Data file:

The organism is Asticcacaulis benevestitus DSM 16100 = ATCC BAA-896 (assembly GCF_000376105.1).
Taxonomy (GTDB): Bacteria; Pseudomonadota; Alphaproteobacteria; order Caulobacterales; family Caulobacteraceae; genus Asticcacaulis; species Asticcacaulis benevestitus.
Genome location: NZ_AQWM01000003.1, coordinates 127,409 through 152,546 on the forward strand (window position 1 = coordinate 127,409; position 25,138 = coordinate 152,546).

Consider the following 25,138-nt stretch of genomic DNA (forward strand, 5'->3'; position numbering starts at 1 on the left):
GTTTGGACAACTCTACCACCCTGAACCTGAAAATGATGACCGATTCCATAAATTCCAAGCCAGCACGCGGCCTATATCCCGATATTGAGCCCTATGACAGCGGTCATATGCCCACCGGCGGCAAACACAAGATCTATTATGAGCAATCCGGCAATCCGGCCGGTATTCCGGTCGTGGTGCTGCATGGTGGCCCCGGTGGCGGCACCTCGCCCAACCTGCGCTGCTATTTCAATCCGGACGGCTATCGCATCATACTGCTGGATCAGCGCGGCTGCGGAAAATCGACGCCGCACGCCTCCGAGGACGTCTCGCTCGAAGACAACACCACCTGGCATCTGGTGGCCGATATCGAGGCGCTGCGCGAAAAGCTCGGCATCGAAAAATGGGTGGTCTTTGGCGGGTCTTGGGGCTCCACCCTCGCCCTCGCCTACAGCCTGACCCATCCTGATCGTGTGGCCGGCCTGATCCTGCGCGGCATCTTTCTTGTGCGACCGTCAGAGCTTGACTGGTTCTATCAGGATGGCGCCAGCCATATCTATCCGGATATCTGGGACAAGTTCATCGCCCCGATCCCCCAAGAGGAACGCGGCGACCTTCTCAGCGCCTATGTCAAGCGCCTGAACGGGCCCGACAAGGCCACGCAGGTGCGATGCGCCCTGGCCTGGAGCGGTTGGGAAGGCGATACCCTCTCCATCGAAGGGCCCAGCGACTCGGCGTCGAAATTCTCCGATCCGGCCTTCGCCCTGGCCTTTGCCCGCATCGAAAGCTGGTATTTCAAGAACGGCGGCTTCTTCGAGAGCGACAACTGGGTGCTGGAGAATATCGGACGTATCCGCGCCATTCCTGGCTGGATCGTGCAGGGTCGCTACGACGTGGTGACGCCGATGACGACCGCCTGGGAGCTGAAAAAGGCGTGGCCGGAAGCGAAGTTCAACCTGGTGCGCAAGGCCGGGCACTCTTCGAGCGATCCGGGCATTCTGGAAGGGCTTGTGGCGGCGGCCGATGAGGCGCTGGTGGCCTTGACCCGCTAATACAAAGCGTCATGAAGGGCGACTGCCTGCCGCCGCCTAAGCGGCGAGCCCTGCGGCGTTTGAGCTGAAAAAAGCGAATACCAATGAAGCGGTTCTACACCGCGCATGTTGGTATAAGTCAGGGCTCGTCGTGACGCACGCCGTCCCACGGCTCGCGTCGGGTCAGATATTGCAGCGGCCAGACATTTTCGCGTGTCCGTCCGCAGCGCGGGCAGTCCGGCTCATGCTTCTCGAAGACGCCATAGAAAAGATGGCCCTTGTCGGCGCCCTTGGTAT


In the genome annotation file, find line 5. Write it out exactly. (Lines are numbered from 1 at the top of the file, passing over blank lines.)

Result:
GTTTGGACAACTCTACCACCCTGAACCTGAAAATGATGACCGATTCCATAAATTCCAAGCCAGCACGCGGCCTATATCCCGATATTGAGCCCTATGACAGCGGTCATATGCCCACCGGCGGCAAACACAAGATCTATTATGAGCAATCCGGCAATCCGGCCGGTATTCCGGTCGTGGTGCTGCATGGTGGCCCCGGTGGCGGCACCTCGCCCAACCTGCGCTGCTATTTCAATCCGGACGGCTATCGCATCATACTGCTGGATCAGCGCGGCTGCGGAAAATCGACGCCGCACGCCTCCGAGGACGTCTCGCTCGAAGACAACACCACCTGGCATCTGGTGGCCGATATCGAGGCGCTGCGCGAAAAGCTCGGCATCGAAAAATGGGTGGTCTTTGGCGGGTCTTGGGGCTCCACCCTCGCCCTCGCCTACAGCCTGACCCATCCTGATCGTGTGGCCGGCCTGATCCTGCGCGGCATCTTTCTTGTGCGACCGTCAGAGCTTGACTGGTTCTATCAGGATGGCGCCAGCCATATCTATCCGGATATCTGGGACAAGTTCATCGCCCCGATCCCCCAAGAGGAACGCGGCGACCTTCTCAGCGCCTATGTCAAGCGCCTGAACGGGCCCGACAAGGCCACGCAGGTGCGATGCGCCCTGGCCTGGAGCGGTTGGGAAGGCGATACCCTCTCCATCGAAGGGCCCAGCGACTCGGCGTCGAAATTCTCCGATCCGGCCTTCGCCCTGGCCTTTGCCCGCATCGAAAGCTGGTATTTCAAGAACGGCGGCTTCTTCGAGAGCGACAACTGGGTGCTGGAGAATATCGGACGTATCCGCGCCATTCCTGGCTGGATCGTGCAGGGTCGCTACGACGTGGTGACGCCGATGACGACCGCCTGGGAGCTGAAAAAGGCGTGGCCGGAAGCGAAGTTCAACCTGGTGCGCAAGGCCGGGCACTCTTCGAGCGATCCGGGCATTCTGGAAGGGCTTGTGGCGGCGGCCGATGAGGCGCTGGTGGCCTTGACCCGCTAATACAAAGCGTCATGAAGGGCGACTGCCTGCCGCCGCCTAAGCGGCGAGCCCTGCGGCGTTTGAGCTGAAAAAAGCGAATACCAATGAAGCGGTTCTACACCGCGCATGTTGGTATAAGTCAGGGCTCGTCGTGACGCACGCCGTCCCACGGCTCGCGTCGGGTCAGATATTGCAGCGGCCAGACATTTTCGCGTGTCCGTCCGCAGCGCGGGCAGTCCGGCTCATGCTTCTCGAAGACGCCATAGAAAAGATGGCCCTTGTCGGCGCCCTTGGTAT